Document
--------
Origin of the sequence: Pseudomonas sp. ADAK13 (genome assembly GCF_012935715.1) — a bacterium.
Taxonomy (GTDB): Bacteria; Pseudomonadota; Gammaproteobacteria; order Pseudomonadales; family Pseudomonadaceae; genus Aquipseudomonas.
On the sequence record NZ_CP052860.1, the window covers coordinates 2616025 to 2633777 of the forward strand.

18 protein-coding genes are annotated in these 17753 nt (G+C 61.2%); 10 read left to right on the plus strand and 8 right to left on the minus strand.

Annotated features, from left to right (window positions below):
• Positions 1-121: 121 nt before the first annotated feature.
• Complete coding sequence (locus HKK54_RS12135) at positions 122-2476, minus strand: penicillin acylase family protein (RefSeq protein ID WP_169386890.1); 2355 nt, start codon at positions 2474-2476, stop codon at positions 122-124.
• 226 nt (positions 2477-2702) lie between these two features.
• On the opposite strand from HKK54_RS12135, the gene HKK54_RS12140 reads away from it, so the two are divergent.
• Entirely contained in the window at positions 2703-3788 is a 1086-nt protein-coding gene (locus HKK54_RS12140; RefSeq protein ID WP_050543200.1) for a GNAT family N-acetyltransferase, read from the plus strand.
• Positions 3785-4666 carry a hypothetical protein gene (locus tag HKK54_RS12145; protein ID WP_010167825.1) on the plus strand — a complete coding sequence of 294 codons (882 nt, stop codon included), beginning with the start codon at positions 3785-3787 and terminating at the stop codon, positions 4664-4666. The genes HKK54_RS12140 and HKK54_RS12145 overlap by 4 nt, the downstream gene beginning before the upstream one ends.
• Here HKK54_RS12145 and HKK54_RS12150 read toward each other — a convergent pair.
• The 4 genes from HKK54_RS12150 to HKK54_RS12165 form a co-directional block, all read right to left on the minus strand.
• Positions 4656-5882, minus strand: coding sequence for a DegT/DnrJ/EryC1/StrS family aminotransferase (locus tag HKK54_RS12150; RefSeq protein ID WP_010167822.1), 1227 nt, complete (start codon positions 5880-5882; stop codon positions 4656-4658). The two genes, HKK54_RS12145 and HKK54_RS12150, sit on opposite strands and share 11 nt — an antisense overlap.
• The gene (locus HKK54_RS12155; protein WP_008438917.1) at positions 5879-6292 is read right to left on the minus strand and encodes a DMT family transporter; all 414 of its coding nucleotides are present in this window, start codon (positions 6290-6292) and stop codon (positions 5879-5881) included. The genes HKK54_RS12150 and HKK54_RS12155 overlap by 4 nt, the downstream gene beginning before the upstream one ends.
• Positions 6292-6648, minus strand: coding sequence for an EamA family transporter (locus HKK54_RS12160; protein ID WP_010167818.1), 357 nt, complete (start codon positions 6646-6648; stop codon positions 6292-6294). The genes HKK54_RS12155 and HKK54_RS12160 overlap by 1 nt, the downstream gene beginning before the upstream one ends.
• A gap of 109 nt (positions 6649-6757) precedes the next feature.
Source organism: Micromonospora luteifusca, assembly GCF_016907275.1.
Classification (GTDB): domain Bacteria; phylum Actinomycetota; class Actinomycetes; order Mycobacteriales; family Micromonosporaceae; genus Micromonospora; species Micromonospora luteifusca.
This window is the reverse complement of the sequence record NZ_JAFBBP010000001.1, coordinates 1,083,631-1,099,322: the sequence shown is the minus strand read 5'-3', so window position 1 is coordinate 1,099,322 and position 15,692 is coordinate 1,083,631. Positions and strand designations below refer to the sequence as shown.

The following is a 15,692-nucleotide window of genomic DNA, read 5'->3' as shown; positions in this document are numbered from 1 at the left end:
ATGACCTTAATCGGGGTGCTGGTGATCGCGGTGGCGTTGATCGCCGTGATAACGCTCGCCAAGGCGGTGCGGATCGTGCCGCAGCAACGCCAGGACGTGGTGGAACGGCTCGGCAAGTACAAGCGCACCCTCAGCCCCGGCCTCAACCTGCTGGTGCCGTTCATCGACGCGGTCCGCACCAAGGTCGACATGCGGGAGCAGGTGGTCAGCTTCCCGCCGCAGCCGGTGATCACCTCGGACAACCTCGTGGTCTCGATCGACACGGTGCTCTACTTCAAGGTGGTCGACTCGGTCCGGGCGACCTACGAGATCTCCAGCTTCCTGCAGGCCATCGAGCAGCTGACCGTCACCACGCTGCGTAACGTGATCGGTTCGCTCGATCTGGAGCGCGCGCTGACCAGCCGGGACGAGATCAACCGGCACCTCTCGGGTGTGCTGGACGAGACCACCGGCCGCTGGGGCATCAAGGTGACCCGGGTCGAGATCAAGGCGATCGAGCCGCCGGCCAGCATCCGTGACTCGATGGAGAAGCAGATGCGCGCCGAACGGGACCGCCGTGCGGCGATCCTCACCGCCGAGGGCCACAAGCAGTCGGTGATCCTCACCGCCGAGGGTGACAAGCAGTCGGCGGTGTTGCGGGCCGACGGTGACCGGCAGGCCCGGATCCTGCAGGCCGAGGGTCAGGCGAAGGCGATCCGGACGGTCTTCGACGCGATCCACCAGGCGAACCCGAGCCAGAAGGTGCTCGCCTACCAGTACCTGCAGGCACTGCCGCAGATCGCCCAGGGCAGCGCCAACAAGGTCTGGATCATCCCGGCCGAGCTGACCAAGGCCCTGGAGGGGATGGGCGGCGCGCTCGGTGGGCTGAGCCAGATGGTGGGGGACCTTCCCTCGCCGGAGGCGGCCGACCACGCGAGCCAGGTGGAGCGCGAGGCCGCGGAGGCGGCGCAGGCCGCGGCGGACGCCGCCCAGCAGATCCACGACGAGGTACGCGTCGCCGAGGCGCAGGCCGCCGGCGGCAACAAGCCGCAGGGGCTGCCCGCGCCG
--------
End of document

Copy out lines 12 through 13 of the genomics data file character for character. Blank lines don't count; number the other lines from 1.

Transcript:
• Here HKK54_RS12145 and HKK54_RS12150 read toward each other — a convergent pair.
• The 4 genes from HKK54_RS12150 to HKK54_RS12165 form a co-directional block, all read right to left on the minus strand.